A federal judge has blocked parts of President Donald Trump's presidential memo banning transgender Americans from military service, setting up a court dispute that the White House and its critics could possibly pursue to the Supreme Court.
Colleen Kollar-Kotelly, a judge with the U.S. District Court for the District of Columbia, partially granted a request by pro-LGBT petitioners for an injunction against Trump's transgender ban Oct. 30.
The effect of the court order, Kollar-Kotelly wrote, "is to revert to the status quo with regard to accession and retention that existed before the issuance of the Presidential Memorandum." In practical terms, that means the military will go back to the rules permitting transgender service adopted in June 2016 by then-Defense Secretary Ash Carter and updated by current Secretary of Defense James Mattis last summer.
That led to a lawsuit filed on behalf of five current transgender service members, who allege that Trump's policy was an unconstitutional violation of their due process rights. Kollar-Kotelly ruled with them Monday, agreeing that the Trump ban needed to be halted until at least November 10, when both sides in the lawsuit are expected to inform the court how they plan to proceed.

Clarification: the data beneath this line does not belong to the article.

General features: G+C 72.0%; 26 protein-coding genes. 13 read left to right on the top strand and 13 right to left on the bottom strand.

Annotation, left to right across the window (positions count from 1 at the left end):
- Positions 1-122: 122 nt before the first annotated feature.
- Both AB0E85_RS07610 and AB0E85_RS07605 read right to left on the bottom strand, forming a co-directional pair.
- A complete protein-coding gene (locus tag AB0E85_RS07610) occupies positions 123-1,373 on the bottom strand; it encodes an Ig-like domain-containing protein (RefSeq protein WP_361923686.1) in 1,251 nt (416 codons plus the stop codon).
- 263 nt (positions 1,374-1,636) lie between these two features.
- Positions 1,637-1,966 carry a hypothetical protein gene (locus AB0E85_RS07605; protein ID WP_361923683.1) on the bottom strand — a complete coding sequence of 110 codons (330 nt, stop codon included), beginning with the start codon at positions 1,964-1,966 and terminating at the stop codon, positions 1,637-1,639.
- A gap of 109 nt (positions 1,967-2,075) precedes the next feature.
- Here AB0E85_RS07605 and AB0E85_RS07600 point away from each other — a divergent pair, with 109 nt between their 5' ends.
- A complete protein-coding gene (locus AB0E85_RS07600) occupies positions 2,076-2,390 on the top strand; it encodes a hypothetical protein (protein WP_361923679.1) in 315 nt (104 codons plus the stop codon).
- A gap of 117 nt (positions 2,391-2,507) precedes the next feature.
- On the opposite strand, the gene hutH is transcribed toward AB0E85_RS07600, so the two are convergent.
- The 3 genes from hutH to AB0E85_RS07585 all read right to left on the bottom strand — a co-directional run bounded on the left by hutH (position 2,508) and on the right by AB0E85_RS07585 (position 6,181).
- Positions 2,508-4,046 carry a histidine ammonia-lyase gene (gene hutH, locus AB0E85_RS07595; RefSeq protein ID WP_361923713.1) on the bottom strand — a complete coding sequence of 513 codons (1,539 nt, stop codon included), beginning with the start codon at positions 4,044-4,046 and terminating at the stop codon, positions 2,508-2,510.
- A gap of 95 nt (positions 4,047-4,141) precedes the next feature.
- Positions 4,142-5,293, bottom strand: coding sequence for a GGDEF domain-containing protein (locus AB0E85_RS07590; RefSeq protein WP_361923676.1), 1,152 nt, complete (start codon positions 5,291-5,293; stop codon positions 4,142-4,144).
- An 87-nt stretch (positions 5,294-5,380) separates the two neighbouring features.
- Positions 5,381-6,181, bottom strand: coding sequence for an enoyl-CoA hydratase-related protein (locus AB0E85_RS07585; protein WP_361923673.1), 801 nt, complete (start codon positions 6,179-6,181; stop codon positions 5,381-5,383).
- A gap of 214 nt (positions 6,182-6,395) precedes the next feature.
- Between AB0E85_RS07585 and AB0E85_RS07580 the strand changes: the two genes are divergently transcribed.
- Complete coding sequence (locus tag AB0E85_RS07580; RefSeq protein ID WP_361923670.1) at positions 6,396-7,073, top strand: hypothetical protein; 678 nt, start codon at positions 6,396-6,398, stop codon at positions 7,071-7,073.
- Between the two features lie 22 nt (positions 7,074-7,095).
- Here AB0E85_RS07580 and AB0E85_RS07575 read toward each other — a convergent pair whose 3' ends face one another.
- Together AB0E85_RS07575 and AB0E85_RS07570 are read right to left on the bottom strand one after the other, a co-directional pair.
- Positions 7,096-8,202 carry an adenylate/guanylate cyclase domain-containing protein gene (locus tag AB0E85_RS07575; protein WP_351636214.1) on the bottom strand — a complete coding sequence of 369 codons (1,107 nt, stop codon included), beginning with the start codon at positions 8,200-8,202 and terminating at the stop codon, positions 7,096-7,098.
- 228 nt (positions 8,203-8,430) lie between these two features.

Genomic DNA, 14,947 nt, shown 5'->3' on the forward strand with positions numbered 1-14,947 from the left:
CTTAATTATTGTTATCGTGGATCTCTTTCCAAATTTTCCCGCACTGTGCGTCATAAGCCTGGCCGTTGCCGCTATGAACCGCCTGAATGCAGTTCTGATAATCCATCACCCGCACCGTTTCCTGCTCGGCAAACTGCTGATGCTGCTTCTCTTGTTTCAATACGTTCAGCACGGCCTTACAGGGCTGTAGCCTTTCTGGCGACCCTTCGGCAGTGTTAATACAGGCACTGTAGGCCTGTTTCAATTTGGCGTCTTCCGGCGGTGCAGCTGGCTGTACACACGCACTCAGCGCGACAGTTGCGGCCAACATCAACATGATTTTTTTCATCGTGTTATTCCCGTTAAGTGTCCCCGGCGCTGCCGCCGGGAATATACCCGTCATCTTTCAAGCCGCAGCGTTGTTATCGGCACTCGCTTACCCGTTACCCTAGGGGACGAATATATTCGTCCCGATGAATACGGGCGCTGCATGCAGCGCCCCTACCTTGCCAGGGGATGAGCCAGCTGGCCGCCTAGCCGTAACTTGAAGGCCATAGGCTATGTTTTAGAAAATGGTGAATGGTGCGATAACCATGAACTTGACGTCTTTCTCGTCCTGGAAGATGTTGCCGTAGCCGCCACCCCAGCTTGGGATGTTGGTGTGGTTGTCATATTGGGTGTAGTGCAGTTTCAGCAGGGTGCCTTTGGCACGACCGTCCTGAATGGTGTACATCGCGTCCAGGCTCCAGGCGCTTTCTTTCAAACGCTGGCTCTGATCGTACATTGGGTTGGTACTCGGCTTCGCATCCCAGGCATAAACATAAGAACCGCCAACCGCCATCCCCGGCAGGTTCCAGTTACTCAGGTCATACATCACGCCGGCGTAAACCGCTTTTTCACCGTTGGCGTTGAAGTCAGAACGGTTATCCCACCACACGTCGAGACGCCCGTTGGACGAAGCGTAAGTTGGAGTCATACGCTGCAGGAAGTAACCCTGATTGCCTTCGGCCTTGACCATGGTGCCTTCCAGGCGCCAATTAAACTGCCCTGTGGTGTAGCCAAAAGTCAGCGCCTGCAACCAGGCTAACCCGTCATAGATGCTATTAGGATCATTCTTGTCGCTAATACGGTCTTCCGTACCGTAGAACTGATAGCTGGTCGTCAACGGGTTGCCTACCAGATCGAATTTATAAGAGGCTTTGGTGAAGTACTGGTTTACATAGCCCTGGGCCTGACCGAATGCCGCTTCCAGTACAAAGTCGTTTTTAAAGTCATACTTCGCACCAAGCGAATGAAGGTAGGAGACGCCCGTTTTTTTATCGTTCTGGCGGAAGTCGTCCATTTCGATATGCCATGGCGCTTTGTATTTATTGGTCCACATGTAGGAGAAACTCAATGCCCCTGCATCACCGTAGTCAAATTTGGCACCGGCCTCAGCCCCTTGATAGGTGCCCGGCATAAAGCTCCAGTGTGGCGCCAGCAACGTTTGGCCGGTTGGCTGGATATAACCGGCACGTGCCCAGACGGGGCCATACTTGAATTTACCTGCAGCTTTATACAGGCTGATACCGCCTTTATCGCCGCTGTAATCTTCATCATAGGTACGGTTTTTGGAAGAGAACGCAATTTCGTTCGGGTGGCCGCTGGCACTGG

BAGHDAD (Reuters) - A rocket was fired in Iraqi capital Baghdad's heavily-fortified Green Zone, which houses government buildings and foreign embassies, but caused no casualties, the Iraqi military said on Sunday.
A blast was heard in central Baghdad on Sunday night, Reuters witnesses said and two Baghdad-based diplomatic sources also said they heard the blast.
Officers from the California Highway Patrol arrested a homeless man Thursday morning after he allegedly threw a stolen Caltrans tripod onto Interstate 5 in downtown Sacramento, endangering the occupants of a van as it crashed through its windshield.
The incident happened just after 10:30 a.m., when the Caltrans survey tripod was stolen from the corner of Neasham Circle and Front Street, CHP South Sacramento said in a news release.
KABUL (Reuters) - Afghanistan's parliament descended into chaos on Sunday when lawmakers brawled over the appointment of a new speaker, an inauspicious start to the assembly which was sitting for the first time since chaotic elections last year.
Results of last October's parliamentary election were only finalized earlier this month after repeated technical and organizational problems and widespread accusations of fraud.